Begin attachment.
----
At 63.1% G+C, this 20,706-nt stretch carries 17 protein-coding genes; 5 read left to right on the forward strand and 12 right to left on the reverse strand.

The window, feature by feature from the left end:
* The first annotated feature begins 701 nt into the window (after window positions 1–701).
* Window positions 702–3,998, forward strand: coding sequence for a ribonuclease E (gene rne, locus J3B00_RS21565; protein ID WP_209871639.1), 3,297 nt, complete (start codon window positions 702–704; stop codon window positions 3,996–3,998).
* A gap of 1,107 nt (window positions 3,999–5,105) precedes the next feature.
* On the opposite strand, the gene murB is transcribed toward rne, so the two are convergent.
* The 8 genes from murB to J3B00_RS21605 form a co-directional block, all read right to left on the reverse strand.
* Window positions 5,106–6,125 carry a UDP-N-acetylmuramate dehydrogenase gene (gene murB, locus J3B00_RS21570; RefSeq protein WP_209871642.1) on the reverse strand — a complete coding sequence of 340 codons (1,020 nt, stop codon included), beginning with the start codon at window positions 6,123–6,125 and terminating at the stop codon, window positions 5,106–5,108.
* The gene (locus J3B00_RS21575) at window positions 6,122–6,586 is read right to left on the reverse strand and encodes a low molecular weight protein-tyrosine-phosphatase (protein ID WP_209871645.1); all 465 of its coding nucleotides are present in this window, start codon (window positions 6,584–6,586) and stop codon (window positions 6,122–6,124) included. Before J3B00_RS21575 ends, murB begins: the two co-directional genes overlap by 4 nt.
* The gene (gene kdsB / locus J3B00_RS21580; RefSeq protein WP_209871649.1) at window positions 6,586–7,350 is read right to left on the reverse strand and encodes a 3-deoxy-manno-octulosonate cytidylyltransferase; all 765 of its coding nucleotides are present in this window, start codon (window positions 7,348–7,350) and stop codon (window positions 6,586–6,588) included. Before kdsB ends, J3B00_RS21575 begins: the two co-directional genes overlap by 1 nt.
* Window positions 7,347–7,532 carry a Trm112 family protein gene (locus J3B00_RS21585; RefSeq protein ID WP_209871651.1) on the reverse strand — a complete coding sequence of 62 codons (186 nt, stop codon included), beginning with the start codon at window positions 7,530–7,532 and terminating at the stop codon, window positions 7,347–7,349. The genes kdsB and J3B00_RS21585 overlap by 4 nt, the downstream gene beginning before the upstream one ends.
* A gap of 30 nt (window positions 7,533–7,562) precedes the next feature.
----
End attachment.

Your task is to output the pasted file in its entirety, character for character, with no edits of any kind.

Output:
At 63.1% G+C, this 20,706-nt stretch carries 17 protein-coding genes; 5 read left to right on the forward strand and 12 right to left on the reverse strand.

The window, feature by feature from the left end:
* The first annotated feature begins 701 nt into the window (after window positions 1–701).
* Window positions 702–3,998, forward strand: coding sequence for a ribonuclease E (gene rne, locus J3B00_RS21565; protein ID WP_209871639.1), 3,297 nt, complete (start codon window positions 702–704; stop codon window positions 3,996–3,998).
* A gap of 1,107 nt (window positions 3,999–5,105) precedes the next feature.
* On the opposite strand, the gene murB is transcribed toward rne, so the two are convergent.
* The 8 genes from murB to J3B00_RS21605 form a co-directional block, all read right to left on the reverse strand.
* Window positions 5,106–6,125 carry a UDP-N-acetylmuramate dehydrogenase gene (gene murB, locus J3B00_RS21570; RefSeq protein WP_209871642.1) on the reverse strand — a complete coding sequence of 340 codons (1,020 nt, stop codon included), beginning with the start codon at window positions 6,123–6,125 and terminating at the stop codon, window positions 5,106–5,108.
* The gene (locus J3B00_RS21575) at window positions 6,122–6,586 is read right to left on the reverse strand and encodes a low molecular weight protein-tyrosine-phosphatase (protein ID WP_209871645.1); all 465 of its coding nucleotides are present in this window, start codon (window positions 6,584–6,586) and stop codon (window positions 6,122–6,124) included. Before J3B00_RS21575 ends, murB begins: the two co-directional genes overlap by 4 nt.
* The gene (gene kdsB / locus J3B00_RS21580; RefSeq protein WP_209871649.1) at window positions 6,586–7,350 is read right to left on the reverse strand and encodes a 3-deoxy-manno-octulosonate cytidylyltransferase; all 765 of its coding nucleotides are present in this window, start codon (window positions 7,348–7,350) and stop codon (window positions 6,586–6,588) included. Before kdsB ends, J3B00_RS21575 begins: the two co-directional genes overlap by 1 nt.
* Window positions 7,347–7,532 carry a Trm112 family protein gene (locus J3B00_RS21585; RefSeq protein ID WP_209871651.1) on the reverse strand — a complete coding sequence of 62 codons (186 nt, stop codon included), beginning with the start codon at window positions 7,530–7,532 and terminating at the stop codon, window positions 7,347–7,349. The genes kdsB and J3B00_RS21585 overlap by 4 nt, the downstream gene beginning before the upstream one ends.
* A gap of 30 nt (window positions 7,533–7,562) precedes the next feature.